Full metadata record
|dc.contributor||Department of Rehabilitation Sciences||en_US|
|dc.publisher||Hong Kong Polytechnic University||-|
|dc.rights||All rights reserved||en_US|
|dc.title||Effect of low intensity pulsed ultrasound on rhBMP-4 induced osteogenesis in a spinal fusion model||en_US|
|dcterms.abstract||Low intensity pulsed ultrasound (LIPU) has been proven effective in enhancing bone repair. It is well known that LIPU can effectively enhance bone healing in fresh fracture, delayed-union or non-union, bone defect and bone distraction. However, few studies have reported the effect of LIPU on ectopic ossification, which is the formation of bone in extraskeletal tissues. Moreover, the precise biological mechanisms underlying the effect of LIPU enhanced bone repair remain unclear. LIPU is a form of acoustic wave that can be transmitted through and into biological tissue to deliver mechanical energy. It is important therefore, to relate the mechanical basis of ultrasound to the sensitivity of the target biological tissues to the mechanical stimuli through its mechano-sensory nerve fibers which secrete calcitonin gene related peptide (CGRP). To date, little evidence is available on this relationship. The aim of the present study is to investigate the effect of LIPU on the recombinant human bone morphogenetic protein-4 (rhBMP-4) induced ectopic ossification and the role of CGRP-positive nerve in ectopic ossification and its response to ultrasound stimulation. Sixty 30-week old (around 4.5kg) New Zealand white rabbits were used as the experimental animals for this study. All animals underwent a single level non-decorticated bilateral posterolateral intertransverse process fusion at L5-L6 by implantation of poly (d,l-lactic acid) (PDLLA) incorporated with rhBMP-4. LIPU treatment was applied unilaterally on the body surface over the implantation site daily, starting at day 2 after operation. Rabbits were randomly allocated into 10 groups according to the application of different doses of rhBMP-4 (low dose or high dose) and different treatment durations of LIPU (3 days, 1 week, 3 weeks, 7 weeks and 12 weeks). Animals were sacrificed after the LIPU treatment was completed. The new bone formation at the fusion site was assessed using radiography, peripheral quantitative computed tomography (pQCT) and microscopy after animals to be sacrificed at the end of the experiment. The innervation of CGRP expressing sensory nerve in the fusion area was detected through immunofluorescent microscopy. The x-ray, pQCT and light microscopy results showed that LIPU treatment could significantly enhance rhBMP-4 induced ectopic ossification in the present study. New bone formation was observed via intramembranous ossification and endochondral ossification on the sham LIPU side of all groups, indicating that the application of rhBMP-4 could effectively induce ectopic ossification. Moreover, more new bone tissues were found in the high dose rhBMP-4 groups than in low dose rhBMP-4 groups at week 7 and week 12 postoperation, suggesting the apparent dose-dependent effect of rhBMP-4 on inducing and promoting ectopic ossification. On the other hand, LIPU treatment effectively enhanced rhBMP-4 induced ectopic ossification. The pQCT results showed that bone mineral content (BMC) and bone volume were significantly higher on the LIPU treated side than those on the sham LIPU side at week 7 and week 12 postoperation in both the low and high dose rhBMP-4 groups. Histological results also showed that the percentage of new cartilage tissue was significantly higher on the LIPU treated side than that on the sham LIPU side at week 3 and 7 postoperation, suggesting that LIPU could enhance rhBMP-4 induced ectopic ossification by improving endochondral ossification. Fluorescent microcopy results showed that LIPU treatment enhanced the innervation of CGRP-positive nerve fibers in ectopic bone tissues. Spatially, LIPU promoted the in-growth of CGRP-positive nerve fibers into the new bone forming tissues. On the sham LIPU side, CGRP-positive nerve fibers were observed only at the fibrous tissues which surrounded the new bone and cartilage tissues, and in the bone marrow of the new bone tissue. On the LIPU treated side, CGRP-positive nerve fibers were also observed in the new bone and cartilage tissues in addition to the presence in fibrous and bone marrow tissues. Temporally, LIPU increased the density of CGRP-positive nerve fibers in fibrous and bone marrow tissues during the process of ectopic ossification. On the sham LIPU side, the density of CGRP-positive nerve fibers in fibrous tissues was of a low level at day 3 and week 1, and then increased markedly at week 3. On the LIPU treated side, LIPU treatment increased the density of CGRP-positive nerve fibers to a high level from day 3, suggesting that the promotion effect of LIPU on the in-growth of CGRP-positive nerve fibers into the ectopic bone was more effectively during the early stage of healing. The present study revealed that LIPU could effectively enhance rhBMP-4 induced ectopic ossification, possibly by improving endochondral ossification. Moreover, LIPU treatment facilitated the invasion of CGRP-positive sensory fibers in ectopic ossification during the healing process, which contributes to the overall concept of mechanobiology and its application in augmenting repair of musculoskeletal tissues in conjunction with its associated regulatory system(s).||en_US|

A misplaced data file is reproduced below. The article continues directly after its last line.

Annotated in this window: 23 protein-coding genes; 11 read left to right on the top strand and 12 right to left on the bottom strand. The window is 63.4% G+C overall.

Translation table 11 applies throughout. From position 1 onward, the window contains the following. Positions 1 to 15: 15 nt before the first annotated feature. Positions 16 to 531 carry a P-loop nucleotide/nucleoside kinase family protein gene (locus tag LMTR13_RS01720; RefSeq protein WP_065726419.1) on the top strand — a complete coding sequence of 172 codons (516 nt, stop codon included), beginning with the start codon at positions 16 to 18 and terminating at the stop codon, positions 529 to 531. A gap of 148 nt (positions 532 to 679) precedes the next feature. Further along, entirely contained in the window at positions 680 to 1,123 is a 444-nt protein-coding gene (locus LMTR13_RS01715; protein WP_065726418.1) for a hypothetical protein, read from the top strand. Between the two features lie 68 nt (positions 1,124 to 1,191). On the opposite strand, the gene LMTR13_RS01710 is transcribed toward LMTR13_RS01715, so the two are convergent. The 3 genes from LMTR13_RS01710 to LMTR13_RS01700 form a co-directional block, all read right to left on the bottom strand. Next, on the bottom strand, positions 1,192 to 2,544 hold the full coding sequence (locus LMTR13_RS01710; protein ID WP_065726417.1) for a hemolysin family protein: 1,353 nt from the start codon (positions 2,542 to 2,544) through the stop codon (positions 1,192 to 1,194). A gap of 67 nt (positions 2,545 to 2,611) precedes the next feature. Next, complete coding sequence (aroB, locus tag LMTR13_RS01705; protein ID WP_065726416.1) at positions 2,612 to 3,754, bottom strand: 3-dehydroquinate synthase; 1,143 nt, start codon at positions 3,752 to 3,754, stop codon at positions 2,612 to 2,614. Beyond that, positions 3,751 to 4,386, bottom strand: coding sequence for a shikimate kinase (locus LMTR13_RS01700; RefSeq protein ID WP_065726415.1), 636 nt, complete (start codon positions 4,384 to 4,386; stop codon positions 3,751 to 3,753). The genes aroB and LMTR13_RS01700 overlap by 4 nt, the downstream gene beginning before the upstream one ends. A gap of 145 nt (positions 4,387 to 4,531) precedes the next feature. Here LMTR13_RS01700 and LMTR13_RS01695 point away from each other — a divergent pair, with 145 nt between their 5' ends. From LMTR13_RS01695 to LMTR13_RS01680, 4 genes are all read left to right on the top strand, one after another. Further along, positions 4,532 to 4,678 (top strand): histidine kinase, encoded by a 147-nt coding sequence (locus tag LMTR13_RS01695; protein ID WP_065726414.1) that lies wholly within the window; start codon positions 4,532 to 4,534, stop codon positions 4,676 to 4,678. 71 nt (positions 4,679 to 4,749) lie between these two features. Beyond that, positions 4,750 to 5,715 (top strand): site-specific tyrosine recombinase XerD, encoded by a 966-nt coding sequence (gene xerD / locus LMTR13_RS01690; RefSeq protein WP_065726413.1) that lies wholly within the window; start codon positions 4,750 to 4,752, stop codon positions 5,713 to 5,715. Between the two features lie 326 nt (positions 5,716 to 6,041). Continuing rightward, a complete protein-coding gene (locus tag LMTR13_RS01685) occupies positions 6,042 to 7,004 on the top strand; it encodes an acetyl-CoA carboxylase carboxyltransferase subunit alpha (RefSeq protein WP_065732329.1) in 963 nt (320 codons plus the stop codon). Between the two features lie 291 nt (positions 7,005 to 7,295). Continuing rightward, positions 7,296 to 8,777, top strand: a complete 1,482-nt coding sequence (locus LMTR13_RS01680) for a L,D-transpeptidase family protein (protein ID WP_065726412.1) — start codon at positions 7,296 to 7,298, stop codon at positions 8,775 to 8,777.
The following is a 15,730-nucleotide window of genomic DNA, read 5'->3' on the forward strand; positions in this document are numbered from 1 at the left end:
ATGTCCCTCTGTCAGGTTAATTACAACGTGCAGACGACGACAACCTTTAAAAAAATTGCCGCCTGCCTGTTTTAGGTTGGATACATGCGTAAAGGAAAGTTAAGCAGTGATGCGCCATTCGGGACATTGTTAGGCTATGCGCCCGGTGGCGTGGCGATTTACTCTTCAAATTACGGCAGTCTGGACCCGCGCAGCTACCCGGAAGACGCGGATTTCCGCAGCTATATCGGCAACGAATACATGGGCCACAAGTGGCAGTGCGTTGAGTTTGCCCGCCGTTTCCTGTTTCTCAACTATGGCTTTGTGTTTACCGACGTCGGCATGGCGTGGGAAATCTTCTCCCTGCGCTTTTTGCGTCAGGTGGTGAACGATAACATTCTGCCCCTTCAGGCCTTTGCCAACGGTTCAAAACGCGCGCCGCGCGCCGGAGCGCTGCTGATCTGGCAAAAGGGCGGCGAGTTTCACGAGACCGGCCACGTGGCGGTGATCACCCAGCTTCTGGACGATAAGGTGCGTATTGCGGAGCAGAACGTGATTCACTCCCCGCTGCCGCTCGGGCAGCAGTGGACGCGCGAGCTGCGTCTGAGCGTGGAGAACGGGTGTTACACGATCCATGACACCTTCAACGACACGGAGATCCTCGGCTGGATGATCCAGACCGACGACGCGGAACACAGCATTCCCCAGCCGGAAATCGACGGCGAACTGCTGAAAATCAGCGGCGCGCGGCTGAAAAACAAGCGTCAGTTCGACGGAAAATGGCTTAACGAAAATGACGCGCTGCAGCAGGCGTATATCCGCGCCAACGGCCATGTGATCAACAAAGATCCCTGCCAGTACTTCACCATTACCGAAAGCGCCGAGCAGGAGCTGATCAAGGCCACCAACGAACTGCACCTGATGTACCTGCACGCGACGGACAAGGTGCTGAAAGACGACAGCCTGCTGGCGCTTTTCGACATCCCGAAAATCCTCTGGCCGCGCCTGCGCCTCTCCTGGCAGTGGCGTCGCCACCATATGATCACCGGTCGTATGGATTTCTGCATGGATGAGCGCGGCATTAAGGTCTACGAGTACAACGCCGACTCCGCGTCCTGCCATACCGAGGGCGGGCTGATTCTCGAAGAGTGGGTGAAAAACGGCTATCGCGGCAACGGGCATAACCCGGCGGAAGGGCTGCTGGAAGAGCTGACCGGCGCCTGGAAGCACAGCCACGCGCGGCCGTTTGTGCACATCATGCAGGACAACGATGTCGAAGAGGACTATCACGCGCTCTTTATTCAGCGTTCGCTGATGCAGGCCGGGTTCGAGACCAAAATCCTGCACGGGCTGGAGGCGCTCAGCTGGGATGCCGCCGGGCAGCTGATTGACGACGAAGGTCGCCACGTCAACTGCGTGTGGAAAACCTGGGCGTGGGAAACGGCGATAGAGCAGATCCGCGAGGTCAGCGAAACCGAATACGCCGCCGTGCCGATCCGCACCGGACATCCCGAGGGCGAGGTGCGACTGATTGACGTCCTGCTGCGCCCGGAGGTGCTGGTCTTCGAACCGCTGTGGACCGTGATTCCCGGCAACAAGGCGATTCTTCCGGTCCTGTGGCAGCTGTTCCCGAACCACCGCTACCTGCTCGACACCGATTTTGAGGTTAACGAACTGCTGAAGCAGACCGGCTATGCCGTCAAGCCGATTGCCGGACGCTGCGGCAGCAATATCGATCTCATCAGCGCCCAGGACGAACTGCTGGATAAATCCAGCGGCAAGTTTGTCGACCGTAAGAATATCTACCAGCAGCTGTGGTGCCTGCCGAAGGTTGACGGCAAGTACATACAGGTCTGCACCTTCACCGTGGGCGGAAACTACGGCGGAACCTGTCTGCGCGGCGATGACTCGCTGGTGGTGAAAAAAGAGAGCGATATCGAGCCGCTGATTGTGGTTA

|dcterms.extent||xx, 174 leaves : ill. (some col.) ; 30 cm.||en_US|
|dcterms.isPartOf||PolyU Electronic Theses||en_US|
|dcterms.LCSH||Hong Kong Polytechnic University -- Dissertations.||en_US|
|dcterms.LCSH||Ultrasonics in medicine.||en_US|
|dcterms.LCSH||Bones -- Growth.||en_US|
As a bona fide Library user, I declare that:
- I will abide by the rules and legal ordinances governing copyright regarding the use of the Database.
- I will use the Database for the purpose of my research or private study only and not for circulation or further reproduction or any other purpose.
- I agree to indemnify and hold the University harmless from and against any loss, damage, cost, liability or expenses arising from copyright infringement or unauthorized usage.
By downloading any item(s) listed above, you acknowledge that you have read and understood the copyright undertaking as stated above, and agree to be bound by all of its terms.
Please use this identifier to cite or link to this item: